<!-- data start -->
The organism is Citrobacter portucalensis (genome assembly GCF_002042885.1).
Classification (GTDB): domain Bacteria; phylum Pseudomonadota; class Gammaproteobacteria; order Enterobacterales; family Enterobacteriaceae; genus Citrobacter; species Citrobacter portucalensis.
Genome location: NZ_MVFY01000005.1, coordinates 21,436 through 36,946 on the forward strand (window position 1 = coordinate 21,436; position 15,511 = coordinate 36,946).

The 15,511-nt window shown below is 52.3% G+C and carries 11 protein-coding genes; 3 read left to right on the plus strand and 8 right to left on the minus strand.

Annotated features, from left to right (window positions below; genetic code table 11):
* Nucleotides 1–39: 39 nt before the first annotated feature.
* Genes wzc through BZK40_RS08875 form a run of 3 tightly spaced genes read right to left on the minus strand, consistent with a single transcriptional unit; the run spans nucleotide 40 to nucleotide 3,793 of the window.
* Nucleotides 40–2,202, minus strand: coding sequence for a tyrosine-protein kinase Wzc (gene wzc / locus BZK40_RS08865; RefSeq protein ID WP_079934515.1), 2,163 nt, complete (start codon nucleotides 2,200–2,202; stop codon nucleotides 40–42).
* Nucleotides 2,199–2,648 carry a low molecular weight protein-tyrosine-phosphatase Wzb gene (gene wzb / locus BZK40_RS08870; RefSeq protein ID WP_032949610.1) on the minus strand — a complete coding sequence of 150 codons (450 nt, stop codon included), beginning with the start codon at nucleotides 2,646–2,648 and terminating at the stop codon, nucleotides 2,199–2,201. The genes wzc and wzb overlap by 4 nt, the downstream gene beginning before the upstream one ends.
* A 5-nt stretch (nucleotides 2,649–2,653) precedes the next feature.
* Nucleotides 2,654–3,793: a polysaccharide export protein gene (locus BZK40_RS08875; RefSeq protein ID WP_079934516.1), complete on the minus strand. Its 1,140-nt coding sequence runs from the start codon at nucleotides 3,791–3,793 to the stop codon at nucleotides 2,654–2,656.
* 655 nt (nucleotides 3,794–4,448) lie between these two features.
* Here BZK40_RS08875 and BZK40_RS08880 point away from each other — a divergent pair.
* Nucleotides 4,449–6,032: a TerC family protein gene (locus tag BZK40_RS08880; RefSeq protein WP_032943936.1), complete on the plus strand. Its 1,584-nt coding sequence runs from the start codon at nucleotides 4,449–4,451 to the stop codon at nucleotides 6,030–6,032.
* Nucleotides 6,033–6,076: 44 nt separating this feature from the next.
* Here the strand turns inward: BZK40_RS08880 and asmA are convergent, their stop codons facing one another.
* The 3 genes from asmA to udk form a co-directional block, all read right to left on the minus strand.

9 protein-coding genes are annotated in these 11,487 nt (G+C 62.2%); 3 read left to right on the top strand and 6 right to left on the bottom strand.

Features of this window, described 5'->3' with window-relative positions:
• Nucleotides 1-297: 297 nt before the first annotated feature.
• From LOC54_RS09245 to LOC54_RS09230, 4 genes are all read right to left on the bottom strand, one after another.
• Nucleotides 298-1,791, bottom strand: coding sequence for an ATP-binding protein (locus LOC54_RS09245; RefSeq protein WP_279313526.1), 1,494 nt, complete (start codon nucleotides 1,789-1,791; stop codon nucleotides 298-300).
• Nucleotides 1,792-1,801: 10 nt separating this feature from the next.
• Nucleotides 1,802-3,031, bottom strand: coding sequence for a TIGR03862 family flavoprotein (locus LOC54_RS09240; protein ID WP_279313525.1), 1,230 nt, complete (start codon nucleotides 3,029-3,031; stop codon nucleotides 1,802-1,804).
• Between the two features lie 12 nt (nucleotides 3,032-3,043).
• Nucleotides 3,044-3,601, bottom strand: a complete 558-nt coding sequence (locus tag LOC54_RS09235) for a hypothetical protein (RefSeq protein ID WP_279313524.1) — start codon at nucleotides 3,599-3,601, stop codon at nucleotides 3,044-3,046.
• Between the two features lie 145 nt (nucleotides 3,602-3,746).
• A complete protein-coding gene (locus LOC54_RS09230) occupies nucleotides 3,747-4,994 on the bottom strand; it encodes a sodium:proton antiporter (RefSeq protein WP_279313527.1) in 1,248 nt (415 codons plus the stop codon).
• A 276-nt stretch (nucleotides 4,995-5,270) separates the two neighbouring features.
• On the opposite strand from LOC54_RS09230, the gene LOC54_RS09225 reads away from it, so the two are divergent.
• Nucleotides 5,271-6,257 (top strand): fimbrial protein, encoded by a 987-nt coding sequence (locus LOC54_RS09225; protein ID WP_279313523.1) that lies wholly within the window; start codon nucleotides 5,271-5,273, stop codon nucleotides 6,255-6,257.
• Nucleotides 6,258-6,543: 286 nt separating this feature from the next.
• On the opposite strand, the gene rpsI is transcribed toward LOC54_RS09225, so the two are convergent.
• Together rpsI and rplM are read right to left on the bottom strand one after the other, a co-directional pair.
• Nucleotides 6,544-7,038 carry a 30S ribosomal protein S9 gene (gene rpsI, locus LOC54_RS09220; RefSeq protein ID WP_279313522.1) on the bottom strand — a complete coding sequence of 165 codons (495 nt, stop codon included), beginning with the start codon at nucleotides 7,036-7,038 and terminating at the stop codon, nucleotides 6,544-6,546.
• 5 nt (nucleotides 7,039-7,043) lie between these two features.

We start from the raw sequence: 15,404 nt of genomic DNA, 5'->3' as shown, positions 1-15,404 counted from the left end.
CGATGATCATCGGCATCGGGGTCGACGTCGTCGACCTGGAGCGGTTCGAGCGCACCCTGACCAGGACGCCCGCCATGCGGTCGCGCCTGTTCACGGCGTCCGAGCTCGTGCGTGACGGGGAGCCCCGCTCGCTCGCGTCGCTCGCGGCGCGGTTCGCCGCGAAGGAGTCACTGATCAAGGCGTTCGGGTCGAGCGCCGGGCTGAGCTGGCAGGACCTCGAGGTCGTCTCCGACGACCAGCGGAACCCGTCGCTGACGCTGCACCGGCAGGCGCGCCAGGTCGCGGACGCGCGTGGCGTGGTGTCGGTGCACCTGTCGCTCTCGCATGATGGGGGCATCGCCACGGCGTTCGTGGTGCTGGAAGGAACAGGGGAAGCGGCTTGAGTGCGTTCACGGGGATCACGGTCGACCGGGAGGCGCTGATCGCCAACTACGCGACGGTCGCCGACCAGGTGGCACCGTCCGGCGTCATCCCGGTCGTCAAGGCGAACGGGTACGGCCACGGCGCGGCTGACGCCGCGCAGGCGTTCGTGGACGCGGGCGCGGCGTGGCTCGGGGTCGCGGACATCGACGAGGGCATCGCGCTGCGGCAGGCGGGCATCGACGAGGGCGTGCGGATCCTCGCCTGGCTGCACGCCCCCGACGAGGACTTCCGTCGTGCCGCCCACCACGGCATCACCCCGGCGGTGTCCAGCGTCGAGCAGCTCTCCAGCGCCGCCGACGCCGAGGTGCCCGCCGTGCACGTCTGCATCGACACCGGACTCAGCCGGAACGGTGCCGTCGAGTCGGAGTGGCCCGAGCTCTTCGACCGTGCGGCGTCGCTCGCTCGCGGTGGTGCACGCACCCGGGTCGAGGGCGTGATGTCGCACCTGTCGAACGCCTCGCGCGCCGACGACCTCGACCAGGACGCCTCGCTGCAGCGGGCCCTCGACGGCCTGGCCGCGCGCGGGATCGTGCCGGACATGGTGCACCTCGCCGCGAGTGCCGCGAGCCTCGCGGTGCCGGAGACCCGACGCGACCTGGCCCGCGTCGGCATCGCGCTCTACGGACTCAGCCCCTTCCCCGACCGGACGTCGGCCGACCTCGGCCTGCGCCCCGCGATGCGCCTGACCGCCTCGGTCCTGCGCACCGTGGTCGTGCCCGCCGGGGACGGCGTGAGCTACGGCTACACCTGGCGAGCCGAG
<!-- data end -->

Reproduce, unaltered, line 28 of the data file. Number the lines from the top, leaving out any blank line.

• A complete protein-coding gene (locus LOC54_RS09230) occupies nucleotides 3,747-4,994 on the bottom strand; it encodes a sodium:proton antiporter (RefSeq protein WP_279313527.1) in 1,248 nt (415 codons plus the stop codon).